The book is both a history of these ideas (for example, tracing the dominance of a binary model of self and other from Hegel through classic 1970s identity politics) and a political response to the common claim in art and popular political discourse that we are "beyond" or "post-" identity. In challenging this latter claim, Seeing Differently critically examines how and why we "identify" works of art with an expressive subjectivity, noting the impossibility of claiming we are "post-identity" given the persistence of beliefs in art discourse and broader visual culture about who the subject "is," and offers a new theory of how to think this kind of identification in a more thoughtful and self-reflexive way.
Ultimately, Seeing Differently offers a mode of thinking identification as a "queer feminist durational" process that can never be fully resolved but must be accounted for in thinking about art and visual culture. Queer feminist durationality is a mode of relational interpretation that affects both "art" and "interpreter," potentially making us more aware of how we evaluate and give value to art and other kinds of visual culture.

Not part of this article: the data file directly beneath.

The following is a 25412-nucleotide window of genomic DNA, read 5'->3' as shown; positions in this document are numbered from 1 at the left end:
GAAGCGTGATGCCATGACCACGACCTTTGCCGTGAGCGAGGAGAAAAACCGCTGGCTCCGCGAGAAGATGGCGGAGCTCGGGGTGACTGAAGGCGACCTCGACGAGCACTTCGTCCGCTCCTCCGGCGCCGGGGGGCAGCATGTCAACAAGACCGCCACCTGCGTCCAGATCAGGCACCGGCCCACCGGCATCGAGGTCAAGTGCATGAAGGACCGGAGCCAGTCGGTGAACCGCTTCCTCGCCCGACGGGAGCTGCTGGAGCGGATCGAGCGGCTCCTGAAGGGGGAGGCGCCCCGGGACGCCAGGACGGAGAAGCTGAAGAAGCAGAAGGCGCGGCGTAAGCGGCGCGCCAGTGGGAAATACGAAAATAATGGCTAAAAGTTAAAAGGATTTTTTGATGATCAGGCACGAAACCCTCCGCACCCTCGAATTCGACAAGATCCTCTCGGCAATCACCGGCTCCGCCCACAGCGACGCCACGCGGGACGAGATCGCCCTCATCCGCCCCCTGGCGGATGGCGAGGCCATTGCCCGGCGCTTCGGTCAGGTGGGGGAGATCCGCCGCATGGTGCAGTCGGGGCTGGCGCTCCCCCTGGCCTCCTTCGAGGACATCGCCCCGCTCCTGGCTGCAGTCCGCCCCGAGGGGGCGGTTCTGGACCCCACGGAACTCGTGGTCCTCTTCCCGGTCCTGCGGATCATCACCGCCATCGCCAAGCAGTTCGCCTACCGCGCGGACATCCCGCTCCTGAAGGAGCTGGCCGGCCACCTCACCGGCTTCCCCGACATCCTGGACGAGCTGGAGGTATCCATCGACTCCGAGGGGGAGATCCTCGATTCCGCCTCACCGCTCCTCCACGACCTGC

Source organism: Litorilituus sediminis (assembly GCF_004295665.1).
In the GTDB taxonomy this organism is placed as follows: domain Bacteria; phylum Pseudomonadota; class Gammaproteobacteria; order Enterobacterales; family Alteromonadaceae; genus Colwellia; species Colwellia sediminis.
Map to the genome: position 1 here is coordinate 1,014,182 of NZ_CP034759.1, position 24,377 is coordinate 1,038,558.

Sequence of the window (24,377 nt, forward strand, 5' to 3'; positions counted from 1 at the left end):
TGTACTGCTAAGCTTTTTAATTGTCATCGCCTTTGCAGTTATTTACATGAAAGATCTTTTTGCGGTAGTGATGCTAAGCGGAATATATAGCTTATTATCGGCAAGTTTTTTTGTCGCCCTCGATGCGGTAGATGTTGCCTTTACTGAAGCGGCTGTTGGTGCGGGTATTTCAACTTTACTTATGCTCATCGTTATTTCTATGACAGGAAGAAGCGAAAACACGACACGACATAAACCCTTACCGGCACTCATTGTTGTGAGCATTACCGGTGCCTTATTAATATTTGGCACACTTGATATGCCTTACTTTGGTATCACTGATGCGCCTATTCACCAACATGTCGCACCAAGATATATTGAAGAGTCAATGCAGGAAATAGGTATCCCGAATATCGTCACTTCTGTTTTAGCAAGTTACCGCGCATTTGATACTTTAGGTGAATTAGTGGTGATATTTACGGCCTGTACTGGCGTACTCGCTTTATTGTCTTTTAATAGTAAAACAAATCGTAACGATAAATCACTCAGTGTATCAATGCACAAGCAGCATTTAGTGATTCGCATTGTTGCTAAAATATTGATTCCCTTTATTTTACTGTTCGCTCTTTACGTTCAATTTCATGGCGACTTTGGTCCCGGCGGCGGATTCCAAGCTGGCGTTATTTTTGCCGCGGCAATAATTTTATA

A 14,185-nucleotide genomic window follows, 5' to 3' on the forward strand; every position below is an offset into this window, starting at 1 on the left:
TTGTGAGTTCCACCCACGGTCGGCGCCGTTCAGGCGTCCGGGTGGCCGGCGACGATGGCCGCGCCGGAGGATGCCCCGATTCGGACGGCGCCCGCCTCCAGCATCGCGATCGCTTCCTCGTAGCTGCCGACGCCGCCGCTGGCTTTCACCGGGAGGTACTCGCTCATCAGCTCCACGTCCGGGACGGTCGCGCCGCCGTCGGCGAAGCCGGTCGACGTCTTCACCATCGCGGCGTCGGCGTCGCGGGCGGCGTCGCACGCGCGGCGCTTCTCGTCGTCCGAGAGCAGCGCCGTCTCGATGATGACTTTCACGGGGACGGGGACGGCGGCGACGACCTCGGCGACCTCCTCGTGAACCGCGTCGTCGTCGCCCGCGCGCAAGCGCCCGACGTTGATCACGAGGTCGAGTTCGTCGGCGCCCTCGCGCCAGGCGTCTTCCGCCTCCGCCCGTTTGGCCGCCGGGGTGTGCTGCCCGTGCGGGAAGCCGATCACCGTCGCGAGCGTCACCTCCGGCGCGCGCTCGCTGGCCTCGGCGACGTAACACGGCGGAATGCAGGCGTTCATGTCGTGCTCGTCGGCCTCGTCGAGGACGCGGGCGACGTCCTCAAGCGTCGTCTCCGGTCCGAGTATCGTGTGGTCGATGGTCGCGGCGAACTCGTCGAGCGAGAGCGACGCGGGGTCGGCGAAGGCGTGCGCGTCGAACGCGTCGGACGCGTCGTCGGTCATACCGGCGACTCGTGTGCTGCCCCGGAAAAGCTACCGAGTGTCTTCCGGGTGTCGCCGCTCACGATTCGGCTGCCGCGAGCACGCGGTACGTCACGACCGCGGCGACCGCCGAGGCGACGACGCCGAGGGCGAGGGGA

Collects 27 original essays by expert scholars describing thecurrent state of scholarship in art history and visual studies, andpointing to future directions in the field.
Contains dual chronological and thematic coverage of the majorthemes in the art of our time: politics, culture wars, publicspace, diaspora, the artist, identity politics, the body, andvisual culture.
Offers synthetic analysis, as well as new approaches to,debates central to the visual arts since 1945 such as thoseaddressing formalism, the avant-garde, the role of the artist,technology and art, and the society of the spectacle.